I'm a Senior Clinical Lecturer and Honorary Consultant in Oral Surgery at Glasgow Dental Hospital and School. I balance that with being the Lead Clinician for my specialty, the Oral Surgery Training Programme Director for the West of Scotland, the Head of admissions for Glasgow Dental School, the incoming chair of the Oral Surgery SAC and Vice Dean of the Dental Faculty at the Royal College of Physicians and Surgeons in Glasgow.
I am also the founder, and one of the Directors of, Medics against Violence (MAV), a Scottish violence prevention charity.
Although this ties in with my research on alcohol and violence, I primarily founded MAV because throughout my training in OMFS centres, I had seen significant numbers of young people injured as a result of violence, and many people affected by domestic abuse.
I realised we were very good at treating their injuries, but we are not so good at dealing with the root causes.
The key to managing all this is being organised and making sure that I prioritise the right things at the right times. I am also fortunate to work with great teams of passionate and committed clinicians and nurses and very efficient administrative staff in the university, college and MAV and for me teamwork is key to everything.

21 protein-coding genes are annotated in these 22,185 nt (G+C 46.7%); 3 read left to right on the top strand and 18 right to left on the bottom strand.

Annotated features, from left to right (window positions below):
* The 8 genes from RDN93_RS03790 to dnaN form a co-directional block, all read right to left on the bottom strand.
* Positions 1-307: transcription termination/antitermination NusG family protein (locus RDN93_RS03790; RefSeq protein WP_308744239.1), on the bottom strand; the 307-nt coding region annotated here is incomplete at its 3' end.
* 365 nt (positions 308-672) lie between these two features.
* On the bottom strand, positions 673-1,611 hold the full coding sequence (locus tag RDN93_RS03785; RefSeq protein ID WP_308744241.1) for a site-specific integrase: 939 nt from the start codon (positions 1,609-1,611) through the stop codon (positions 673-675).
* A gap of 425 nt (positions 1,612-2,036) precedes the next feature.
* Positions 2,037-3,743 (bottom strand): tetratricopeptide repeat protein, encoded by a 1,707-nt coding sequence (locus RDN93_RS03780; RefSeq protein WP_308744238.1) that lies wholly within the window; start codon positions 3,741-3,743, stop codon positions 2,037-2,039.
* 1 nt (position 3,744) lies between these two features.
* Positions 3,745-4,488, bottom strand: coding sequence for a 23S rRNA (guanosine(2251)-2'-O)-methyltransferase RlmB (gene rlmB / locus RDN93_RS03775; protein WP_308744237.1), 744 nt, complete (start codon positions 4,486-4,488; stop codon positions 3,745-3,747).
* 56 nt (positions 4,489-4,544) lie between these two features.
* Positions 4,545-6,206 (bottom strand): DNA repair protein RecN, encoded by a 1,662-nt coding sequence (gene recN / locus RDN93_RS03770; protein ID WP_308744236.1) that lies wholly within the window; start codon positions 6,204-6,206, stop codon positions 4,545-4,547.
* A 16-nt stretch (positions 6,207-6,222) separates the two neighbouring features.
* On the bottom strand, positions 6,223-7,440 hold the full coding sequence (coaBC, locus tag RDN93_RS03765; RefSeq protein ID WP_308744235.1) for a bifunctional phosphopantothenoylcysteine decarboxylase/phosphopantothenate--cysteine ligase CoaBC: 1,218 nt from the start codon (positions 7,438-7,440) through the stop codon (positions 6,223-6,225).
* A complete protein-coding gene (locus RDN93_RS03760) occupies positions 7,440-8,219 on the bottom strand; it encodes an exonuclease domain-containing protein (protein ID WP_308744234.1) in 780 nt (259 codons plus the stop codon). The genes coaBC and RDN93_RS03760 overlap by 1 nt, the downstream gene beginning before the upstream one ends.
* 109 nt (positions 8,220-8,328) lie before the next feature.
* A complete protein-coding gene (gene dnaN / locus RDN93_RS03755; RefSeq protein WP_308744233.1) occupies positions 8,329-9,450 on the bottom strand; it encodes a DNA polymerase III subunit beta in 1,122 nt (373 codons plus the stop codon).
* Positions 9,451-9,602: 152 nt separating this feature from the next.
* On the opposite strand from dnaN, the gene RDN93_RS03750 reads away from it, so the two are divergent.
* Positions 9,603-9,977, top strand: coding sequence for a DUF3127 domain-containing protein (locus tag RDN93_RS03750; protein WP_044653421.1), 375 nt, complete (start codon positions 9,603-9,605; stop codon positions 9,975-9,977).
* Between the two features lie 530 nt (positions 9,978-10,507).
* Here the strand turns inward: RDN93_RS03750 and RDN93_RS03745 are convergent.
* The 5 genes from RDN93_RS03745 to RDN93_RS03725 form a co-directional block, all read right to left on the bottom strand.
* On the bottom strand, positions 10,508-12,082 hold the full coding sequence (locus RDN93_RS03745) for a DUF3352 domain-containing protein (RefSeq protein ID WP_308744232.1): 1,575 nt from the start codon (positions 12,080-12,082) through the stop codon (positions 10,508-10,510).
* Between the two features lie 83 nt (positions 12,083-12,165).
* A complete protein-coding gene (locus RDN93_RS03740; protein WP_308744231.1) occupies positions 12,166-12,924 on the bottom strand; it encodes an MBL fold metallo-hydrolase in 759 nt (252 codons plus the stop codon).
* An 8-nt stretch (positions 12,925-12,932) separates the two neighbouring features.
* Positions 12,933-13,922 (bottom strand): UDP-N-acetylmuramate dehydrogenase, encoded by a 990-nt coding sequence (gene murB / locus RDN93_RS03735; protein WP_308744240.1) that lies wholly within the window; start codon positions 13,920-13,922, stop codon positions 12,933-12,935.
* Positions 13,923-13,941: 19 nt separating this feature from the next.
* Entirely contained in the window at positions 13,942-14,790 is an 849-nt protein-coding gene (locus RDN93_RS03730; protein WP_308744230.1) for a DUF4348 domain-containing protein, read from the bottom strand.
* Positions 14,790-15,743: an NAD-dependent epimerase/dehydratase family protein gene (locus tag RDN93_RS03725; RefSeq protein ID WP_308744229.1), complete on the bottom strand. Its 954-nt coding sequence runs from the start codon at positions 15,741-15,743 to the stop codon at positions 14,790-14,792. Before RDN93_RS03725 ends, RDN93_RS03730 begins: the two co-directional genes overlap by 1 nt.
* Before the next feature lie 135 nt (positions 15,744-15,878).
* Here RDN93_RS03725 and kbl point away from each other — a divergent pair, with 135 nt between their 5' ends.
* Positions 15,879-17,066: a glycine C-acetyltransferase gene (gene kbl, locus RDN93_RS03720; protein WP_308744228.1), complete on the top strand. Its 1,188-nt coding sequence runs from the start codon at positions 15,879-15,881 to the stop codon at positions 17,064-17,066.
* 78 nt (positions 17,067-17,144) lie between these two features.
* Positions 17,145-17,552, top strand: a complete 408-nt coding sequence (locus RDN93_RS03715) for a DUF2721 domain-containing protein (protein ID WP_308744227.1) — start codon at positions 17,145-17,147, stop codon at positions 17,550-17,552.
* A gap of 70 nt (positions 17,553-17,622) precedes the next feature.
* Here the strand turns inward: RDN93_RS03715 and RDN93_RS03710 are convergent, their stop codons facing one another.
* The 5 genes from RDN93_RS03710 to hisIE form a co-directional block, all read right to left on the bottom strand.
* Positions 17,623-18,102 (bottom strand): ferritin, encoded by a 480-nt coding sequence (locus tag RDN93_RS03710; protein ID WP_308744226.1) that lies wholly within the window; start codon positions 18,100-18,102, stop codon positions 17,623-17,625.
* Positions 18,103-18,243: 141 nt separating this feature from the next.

I love being a clinician and feel it is a privilege to be able to treat patients.
My decision to work with the charity MAV was really borne out of this, and my dental training comes in really handy when it comes to trying to think of ways to prevent things – as in dentistry, we are all very focused on trying to head off problems before they become a big issue.
When it comes to dealing with the issue of violence you just need to think outside the box a bit.
MAV is a multi-professional organisation with volunteers from all branches of healthcare – it is based in Scotland and aims to prevent violence before it happens.
We take a public health approach to violence, we work in schools, often alongside the police, with young people to educate them about the risk factors and medical consequences of violence so that they are armed with information to allow them to make better choices.
The programme also trains dentists, doctors, vets, hairdressers, fire officers, students and many others, in how to recognise the signs of domestic abuse, and to be able to signpost people towards specialist help.
We've spoken to over 30,000 young people in Scotland and trained thousands of professionals to identify domestic abuse.
People sometimes ask me 'So, why is a dentist doing all this?' My reply is 'Why not?'
Volunteering can give you not just personal fulfilment and satisfaction, but also enables you to use the skills you currently have in new ways, as well as learning new skills too – I highly recommend it!
Senior Lecturer/Honorary Consultant in Oral Surgery/Sedation
Glasgow Dental Hospital and School
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